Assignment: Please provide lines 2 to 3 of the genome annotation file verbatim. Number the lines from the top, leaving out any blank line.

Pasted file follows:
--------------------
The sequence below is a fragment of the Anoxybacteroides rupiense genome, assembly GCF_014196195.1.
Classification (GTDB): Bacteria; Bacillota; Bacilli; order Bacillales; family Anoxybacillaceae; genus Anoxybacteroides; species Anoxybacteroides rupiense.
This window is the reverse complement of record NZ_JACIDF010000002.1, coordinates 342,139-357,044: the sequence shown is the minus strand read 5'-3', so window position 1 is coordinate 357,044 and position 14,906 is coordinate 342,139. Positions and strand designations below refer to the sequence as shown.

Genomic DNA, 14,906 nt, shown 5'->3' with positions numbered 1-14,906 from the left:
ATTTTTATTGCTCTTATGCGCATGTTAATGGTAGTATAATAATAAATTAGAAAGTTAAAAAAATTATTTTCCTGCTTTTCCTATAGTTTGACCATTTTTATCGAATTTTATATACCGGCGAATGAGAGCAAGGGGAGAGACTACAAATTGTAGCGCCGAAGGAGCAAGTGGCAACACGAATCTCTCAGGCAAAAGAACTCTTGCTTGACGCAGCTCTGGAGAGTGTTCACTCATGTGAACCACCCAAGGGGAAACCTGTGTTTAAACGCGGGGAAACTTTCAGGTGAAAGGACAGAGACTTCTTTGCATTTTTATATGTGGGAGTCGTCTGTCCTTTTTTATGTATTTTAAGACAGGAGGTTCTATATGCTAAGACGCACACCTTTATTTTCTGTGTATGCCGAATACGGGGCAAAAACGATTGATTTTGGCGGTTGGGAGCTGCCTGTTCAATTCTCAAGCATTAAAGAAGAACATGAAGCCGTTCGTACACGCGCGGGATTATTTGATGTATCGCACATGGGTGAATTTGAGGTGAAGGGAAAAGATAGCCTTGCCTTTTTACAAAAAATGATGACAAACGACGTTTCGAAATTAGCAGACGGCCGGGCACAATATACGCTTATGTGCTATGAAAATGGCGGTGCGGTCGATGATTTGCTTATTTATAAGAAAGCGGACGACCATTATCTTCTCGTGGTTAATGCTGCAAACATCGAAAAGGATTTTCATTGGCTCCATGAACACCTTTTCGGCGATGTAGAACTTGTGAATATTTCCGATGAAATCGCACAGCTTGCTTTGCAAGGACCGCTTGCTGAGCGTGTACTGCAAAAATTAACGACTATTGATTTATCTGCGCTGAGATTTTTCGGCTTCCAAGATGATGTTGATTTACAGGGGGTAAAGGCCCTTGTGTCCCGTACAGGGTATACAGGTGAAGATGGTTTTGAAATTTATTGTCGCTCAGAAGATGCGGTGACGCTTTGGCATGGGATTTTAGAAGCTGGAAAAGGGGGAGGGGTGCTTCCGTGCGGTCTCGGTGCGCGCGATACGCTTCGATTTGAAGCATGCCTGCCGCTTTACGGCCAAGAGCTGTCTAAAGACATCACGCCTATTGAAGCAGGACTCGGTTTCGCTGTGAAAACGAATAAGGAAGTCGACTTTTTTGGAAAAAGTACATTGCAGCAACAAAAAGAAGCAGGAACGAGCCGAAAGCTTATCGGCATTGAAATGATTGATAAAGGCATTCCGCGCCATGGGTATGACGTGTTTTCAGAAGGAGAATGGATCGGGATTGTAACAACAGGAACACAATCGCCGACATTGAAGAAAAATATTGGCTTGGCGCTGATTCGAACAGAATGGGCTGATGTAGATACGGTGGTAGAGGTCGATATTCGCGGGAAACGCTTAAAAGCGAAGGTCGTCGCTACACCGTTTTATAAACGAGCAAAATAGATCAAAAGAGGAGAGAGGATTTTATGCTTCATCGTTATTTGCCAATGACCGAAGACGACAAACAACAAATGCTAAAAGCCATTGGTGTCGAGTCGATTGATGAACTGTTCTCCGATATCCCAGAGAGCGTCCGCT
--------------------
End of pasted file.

Classification (GTDB): Bacteria; Bacillota; Bacilli; order Bacillales; family Anoxybacillaceae; genus Anoxybacteroides; species Anoxybacteroides rupiense.
This window is the reverse complement of record NZ_JACIDF010000002.1, coordinates 342,139-357,044: the sequence shown is the minus strand read 5'-3', so window position 1 is coordinate 357,044 and position 14,906 is coordinate 342,139. Positions and strand designations below refer to the sequence as shown.